Published On: Fri, Jun 18th, 2021

Knops releases liquidity support

THE HAGUE — State Secretary Raymond Knops (Kingdom Relations) released the fifth tranche of liquidity support to St. Maarten. The Netherlands will transfer 39 million guilders ($21.8 million) by the end of next week, around June 25.

In a letter dated June 17, Knops writes to the Second Chamber that St. Maarten has worked “energetically on the restoration of good governance at the Princess Juliana International Airport,” adding that Prime Minister Silveria Jacobs informed him and the Royal Schiphol Group several times about the state of affairs. The state secretary emphasizes that these measures are of a structural nature, meaning that any attempt to undo them will result in yet another conflict.

“The Royal Schiphol Group has played a critical role during the past couple of years in the reconstruction project and in guaranteeing good governance. The actions St. Maarten has undertaken to restore good governance at the airport are giving the prime minister, the minister of finance and me sufficient confidence to release the fifth tranche of liquidity support.”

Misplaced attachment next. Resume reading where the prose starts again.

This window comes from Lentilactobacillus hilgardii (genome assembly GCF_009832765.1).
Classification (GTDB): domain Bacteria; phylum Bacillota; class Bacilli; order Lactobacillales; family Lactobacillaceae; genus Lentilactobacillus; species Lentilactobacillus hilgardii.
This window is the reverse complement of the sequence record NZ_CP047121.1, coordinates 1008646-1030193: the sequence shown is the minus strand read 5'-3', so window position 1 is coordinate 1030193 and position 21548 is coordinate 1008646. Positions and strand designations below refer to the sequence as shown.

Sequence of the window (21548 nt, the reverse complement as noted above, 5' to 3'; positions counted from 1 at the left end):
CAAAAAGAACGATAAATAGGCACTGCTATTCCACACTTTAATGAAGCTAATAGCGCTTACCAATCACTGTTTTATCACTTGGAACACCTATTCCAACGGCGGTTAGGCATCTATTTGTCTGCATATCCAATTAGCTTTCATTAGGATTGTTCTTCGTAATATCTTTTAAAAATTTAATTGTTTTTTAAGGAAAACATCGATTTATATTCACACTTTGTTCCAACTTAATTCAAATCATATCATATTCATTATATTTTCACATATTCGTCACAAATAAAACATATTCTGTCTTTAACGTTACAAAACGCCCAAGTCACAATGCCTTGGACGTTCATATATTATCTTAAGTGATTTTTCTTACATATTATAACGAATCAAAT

Knops writes that the Royal Schiphol Group is positive about the steps St. Maarten has taken, without specifying what these steps are.

On May 28, Knops informed the Dutch parliament about the worrisome developments in the field of corporate governance at Princess Juliana International Airport. Those concerns were driven by the unlawful dismissal of the airport’s Chief Executive Officer Brian Mingo and by reports from representatives of the Royal Schiphol Group about questionable decision-making procedures at the holding company.

The court has in the meantime reinstated Mingo and the holding’s director Dexter Doncher has been suspended.

Knops’ decision to pay out the liquidity support puts an end to a preventable conflict between the kingdom and the government of St. Maarten and according to the letter this solution arrives just on time. The state secretary emphasizes that the liquidity support will have to be paid out in a hurry “because of St. Maarten’s by now very negative liquidity position. Without the support, the government won’t be able to pay the civil servants-salaries at the end of June.”

Furthermore, “St. Maarten would be unable to pay the payroll-support program resulting in possible bankruptcies of companies and the loss of employment.”